November is nearly over and millions of men will shave off their moustache much to the relief of their women. It all sounds so great. Men getting together to share and help each other. It's the male Pink Ribbon!
But I ask what is this awareness all focused on? It's focused on looking out for trouble. Get that PSA Test. Find out if you have it. Find out how best to treat it.
What younger man has ever had a conversation with his doctor about how to live so as not to get prostate cancer? Do men talk to each other about how to live so as not to get it? Never!
As with breast cancer the conversation is all about early detection and then treatment. The research is confined to finding a "cure". The "Cures" are all invasive, dangerous and unpleasant. And and also expensive and disabling.
The research is confined to "Cures" or more detection. In breast cancer there is a strong known linkage between obesity and cancer. Does this exist for men? We don't know but is this the kind of research that is going on? I doubt it because there is no pill or treatment that we all pay for if this is true. Research tends to be biased to the $ result.
And what about advice when you are diagnosed?
What doctor tells a man with a high PSA that only 1 in 15 diagnoses has a cancer that will kill you? The usual message is that you cannot take the risk and must decide on treatment. What doctor sits down with you and discusses what you can do to reduce your risks now you have it? Each specialty will advocate for their own treatment option. Who advocates for wait and see? There is no money in wait and see, so it is unlikely that no one will advise that.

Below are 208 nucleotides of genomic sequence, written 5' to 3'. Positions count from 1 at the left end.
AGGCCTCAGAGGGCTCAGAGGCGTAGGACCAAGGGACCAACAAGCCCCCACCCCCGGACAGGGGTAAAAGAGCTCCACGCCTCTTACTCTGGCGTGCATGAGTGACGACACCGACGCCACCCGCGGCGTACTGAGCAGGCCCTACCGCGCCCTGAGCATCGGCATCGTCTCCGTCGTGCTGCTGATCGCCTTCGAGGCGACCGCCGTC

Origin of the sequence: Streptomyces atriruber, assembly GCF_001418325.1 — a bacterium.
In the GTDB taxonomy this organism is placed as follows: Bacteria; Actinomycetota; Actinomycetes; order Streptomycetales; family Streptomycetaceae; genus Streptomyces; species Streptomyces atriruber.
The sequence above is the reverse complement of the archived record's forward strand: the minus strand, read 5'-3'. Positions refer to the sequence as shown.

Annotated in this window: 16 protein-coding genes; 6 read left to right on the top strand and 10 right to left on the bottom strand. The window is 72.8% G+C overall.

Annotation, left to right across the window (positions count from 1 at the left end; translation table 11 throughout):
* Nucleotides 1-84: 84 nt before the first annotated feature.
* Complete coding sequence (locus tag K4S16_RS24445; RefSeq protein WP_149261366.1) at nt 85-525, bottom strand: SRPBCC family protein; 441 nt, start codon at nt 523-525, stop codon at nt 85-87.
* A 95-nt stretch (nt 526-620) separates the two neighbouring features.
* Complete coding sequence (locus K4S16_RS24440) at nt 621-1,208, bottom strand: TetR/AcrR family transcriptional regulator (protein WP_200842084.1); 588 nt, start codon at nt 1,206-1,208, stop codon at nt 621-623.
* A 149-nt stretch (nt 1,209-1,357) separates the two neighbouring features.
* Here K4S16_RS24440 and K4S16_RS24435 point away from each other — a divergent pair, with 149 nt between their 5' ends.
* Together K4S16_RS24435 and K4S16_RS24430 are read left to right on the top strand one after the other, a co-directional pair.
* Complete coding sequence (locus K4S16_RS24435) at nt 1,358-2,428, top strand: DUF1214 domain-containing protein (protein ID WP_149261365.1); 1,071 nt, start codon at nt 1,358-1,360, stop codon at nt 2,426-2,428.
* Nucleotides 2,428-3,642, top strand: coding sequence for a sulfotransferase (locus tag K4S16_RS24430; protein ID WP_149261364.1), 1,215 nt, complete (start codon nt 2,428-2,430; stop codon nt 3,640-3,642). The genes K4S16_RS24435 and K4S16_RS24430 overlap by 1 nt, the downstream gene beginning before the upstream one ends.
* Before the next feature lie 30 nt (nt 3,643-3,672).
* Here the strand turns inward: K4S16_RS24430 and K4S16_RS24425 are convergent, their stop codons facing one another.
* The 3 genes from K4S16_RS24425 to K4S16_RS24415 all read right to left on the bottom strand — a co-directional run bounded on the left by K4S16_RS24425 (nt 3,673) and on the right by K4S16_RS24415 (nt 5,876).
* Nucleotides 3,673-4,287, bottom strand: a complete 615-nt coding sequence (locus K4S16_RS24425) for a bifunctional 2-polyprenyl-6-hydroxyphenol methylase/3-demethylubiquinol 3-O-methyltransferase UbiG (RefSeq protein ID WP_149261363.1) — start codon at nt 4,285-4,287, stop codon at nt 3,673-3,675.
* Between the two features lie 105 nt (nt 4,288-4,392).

Cancer is not just a lottery. In many cases how we live, what we eat has a bearing on whether we get cancer or not. Where is the research on that?
Now that Movember has started the "Awareness" please let's have a real conversation.
Why do men get prostate cancer? What are the key behaviours that we can modify to reduce our risks? What can we test years before the PSA to see our deep risk? If we have prostate cancer what are the real risks of dying? When we know that we can then evaluate the real risks of the treatments on offer. I know that with a 1 in 15 chance of having a fatal variety, I would wait and watch before I would endure any of the current options. I also know that aged 63, I am entering the zone where cancer moves very slowly. Most men over 80 have it and die of something else.
Does early detection have any bearing on mortality? We know it has none for breast cancer. What are the risks of treatment? We know they are significant.
If you care about prostate cancer, please have a deeper conversation and please be aware of so much more than I need to test for it.